Sunday, January 10, 2010

Dave Willis: Rules, Patterns and Words

Dave Willis (2003) Rules, Patterns and Words - Grammar and Lexis in English Language Teaching (Cambridge University Press)

In case you missed it, the last 20 years has seen a debate raging about the relative value of grammar and vocabulary in language teaching. Some say you can make sense with the right vocabulary and no grammar in a foreign language better than you can make sense with the right grammar and no vocabulary. To assume that you can have one without the other is, of course, nonsense, but to assume that patterns can only be found in grammar is also denying learners the chance to start creating their own meanings.

What we need is someone who can keep the new clean baby, whilst throwing out the dirty old bathwater. If an over-emphasis on verb-based grammar (derived from 40-year old morphology studies) is the bathwater and the generative power of lexical patterns is the baby, then Dave Willis is our man. Like any good teacher, Willis is not really interested in the debate itself. What he wants to know is: How will it help us as language teachers, and how will it help language learners?

So what right does Dave Willis have to tell us language teachers that we need to look at language more from the lexical side of things than we have in the past? Dave Willis was a language teacher for many years, he worked with the COBUILD team from very early on, had access to most of the new ideas that were being produced from that research and then produced (with Jane Willis) the first language course to be based on a lexical rather than a grammatical description - the COBUILD English Language Course (which, incidentally, was also the first to use a task-based methodology throughout). Pretty good credentials, if you ask me.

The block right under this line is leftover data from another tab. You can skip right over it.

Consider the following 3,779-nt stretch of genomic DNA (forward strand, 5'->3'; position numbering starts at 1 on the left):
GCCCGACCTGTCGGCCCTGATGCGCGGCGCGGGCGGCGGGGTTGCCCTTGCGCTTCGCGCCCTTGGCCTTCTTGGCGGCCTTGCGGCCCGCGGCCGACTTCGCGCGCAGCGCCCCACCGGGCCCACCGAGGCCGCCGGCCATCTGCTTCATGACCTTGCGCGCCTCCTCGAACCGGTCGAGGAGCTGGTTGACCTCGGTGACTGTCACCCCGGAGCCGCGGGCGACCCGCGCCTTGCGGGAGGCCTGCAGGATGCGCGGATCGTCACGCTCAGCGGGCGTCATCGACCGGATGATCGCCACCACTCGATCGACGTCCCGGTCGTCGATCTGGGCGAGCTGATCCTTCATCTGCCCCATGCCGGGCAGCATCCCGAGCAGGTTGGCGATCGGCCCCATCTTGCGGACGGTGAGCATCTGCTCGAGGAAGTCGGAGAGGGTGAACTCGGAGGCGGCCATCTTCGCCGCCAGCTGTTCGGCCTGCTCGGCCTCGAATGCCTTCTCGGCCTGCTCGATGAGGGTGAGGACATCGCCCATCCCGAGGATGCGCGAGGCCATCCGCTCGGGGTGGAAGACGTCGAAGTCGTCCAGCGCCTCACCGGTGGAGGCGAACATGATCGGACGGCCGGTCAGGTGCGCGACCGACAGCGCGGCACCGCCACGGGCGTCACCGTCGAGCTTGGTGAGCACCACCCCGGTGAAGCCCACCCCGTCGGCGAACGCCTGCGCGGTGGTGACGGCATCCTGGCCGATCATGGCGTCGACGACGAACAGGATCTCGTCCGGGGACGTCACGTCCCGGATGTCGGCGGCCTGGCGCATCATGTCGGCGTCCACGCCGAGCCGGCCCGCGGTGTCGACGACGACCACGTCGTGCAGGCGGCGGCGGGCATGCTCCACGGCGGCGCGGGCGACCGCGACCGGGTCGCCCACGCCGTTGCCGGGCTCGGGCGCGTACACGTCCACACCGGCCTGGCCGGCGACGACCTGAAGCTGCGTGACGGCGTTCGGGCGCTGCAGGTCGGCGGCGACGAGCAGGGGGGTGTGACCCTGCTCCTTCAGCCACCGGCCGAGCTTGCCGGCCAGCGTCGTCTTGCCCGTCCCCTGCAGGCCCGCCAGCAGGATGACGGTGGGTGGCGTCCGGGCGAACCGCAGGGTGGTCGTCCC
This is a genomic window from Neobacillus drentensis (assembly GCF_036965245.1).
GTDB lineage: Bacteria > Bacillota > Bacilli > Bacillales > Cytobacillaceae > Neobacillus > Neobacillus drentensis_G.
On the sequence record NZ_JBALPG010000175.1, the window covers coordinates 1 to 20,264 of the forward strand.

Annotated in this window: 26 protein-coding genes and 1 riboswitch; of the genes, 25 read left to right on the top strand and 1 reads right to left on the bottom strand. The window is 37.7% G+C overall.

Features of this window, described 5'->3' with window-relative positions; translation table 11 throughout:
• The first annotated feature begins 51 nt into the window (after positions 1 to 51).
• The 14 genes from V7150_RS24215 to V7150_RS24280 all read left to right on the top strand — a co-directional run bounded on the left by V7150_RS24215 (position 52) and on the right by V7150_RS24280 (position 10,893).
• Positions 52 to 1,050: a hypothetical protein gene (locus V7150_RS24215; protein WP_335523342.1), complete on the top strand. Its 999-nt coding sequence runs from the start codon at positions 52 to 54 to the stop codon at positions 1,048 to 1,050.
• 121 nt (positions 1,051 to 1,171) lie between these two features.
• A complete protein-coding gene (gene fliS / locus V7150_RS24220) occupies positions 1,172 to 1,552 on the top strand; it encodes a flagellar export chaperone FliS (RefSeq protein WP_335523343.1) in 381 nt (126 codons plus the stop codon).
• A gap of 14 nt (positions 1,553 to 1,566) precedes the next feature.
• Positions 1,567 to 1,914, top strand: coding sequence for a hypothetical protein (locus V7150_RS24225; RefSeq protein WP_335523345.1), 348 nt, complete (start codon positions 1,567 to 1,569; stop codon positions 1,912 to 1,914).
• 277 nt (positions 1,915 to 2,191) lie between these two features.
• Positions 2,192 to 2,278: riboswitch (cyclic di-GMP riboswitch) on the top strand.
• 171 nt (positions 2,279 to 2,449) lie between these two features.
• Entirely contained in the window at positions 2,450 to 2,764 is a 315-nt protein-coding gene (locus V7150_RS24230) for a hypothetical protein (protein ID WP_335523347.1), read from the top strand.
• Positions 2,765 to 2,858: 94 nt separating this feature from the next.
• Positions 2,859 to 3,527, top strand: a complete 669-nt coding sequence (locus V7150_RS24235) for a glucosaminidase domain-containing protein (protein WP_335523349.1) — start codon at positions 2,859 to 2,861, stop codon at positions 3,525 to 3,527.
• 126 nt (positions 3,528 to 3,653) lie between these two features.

But does this book rest on what was? No. This is an entirely new approach - a new thesis that moves us beyond Willis' 'The Lexical Syllabus' (click to access downloadable version) and into a much more classroom-friendly approach, but does not ignore the traditional calls for some grammar teaching. The book not only offers a fresh description of language for language teachers, it is also full of sensible ways to pass on these ideas to students and help them with the task of language learning.

It is extremely rare for me to read an EFL book from cover to cover, but I could not put this one down. It reads well, and should sound true to most language teachers. If you want to find out how best to help language learners deal with grammar and lexis, look no further than this book.

This is another lazy cut and paste from my site.
You can learn more about Dave (and Jane) Willis at

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